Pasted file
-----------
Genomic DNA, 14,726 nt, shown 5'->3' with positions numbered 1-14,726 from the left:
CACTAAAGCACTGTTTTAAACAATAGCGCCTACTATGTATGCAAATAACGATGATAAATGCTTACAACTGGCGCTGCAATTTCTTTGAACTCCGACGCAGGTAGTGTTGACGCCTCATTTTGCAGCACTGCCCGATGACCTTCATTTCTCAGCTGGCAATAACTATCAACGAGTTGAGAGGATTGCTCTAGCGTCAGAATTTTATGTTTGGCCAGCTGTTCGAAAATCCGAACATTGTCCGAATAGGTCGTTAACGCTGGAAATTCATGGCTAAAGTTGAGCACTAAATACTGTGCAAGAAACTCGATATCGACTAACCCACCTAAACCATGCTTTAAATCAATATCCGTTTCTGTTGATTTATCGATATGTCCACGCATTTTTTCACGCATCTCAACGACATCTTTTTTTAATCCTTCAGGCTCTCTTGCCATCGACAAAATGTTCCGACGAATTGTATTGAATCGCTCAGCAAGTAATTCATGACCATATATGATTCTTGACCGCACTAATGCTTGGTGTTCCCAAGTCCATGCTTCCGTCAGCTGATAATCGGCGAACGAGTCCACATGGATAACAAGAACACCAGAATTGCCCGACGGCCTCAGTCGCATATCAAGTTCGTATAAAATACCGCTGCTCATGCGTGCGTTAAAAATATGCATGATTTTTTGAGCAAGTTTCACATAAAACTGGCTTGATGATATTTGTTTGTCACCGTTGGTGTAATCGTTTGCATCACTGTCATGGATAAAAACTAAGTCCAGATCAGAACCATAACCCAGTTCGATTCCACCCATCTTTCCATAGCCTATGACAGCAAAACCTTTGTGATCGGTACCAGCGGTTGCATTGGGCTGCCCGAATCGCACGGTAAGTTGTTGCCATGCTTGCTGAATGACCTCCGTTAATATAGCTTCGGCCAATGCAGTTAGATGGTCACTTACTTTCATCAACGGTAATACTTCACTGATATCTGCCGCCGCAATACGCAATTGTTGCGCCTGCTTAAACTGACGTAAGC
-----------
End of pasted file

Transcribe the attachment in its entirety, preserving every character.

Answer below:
Genomic DNA, 14,726 nt, shown 5'->3' with positions numbered 1-14,726 from the left:
CACTAAAGCACTGTTTTAAACAATAGCGCCTACTATGTATGCAAATAACGATGATAAATGCTTACAACTGGCGCTGCAATTTCTTTGAACTCCGACGCAGGTAGTGTTGACGCCTCATTTTGCAGCACTGCCCGATGACCTTCATTTCTCAGCTGGCAATAACTATCAACGAGTTGAGAGGATTGCTCTAGCGTCAGAATTTTATGTTTGGCCAGCTGTTCGAAAATCCGAACATTGTCCGAATAGGTCGTTAACGCTGGAAATTCATGGCTAAAGTTGAGCACTAAATACTGTGCAAGAAACTCGATATCGACTAACCCACCTAAACCATGCTTTAAATCAATATCCGTTTCTGTTGATTTATCGATATGTCCACGCATTTTTTCACGCATCTCAACGACATCTTTTTTTAATCCTTCAGGCTCTCTTGCCATCGACAAAATGTTCCGACGAATTGTATTGAATCGCTCAGCAAGTAATTCATGACCATATATGATTCTTGACCGCACTAATGCTTGGTGTTCCCAAGTCCATGCTTCCGTCAGCTGATAATCGGCGAACGAGTCCACATGGATAACAAGAACACCAGAATTGCCCGACGGCCTCAGTCGCATATCAAGTTCGTATAAAATACCGCTGCTCATGCGTGCGTTAAAAATATGCATGATTTTTTGAGCAAGTTTCACATAAAACTGGCTTGATGATATTTGTTTGTCACCGTTGGTGTAATCGTTTGCATCACTGTCATGGATAAAAACTAAGTCCAGATCAGAACCATAACCCAGTTCGATTCCACCCATCTTTCCATAGCCTATGACAGCAAAACCTTTGTGATCGGTACCAGCGGTTGCATTGGGCTGCCCGAATCGCACGGTAAGTTGTTGCCATGCTTGCTGAATGACCTCCGTTAATATAGCTTCGGCCAATGCAGTTAGATGGTCACTTACTTTCATCAACGGTAATACTTCACTGATATCTGCCGCCGCAATACGCAATTGTTGCGCCTGCTTAAACTGACGTAAGC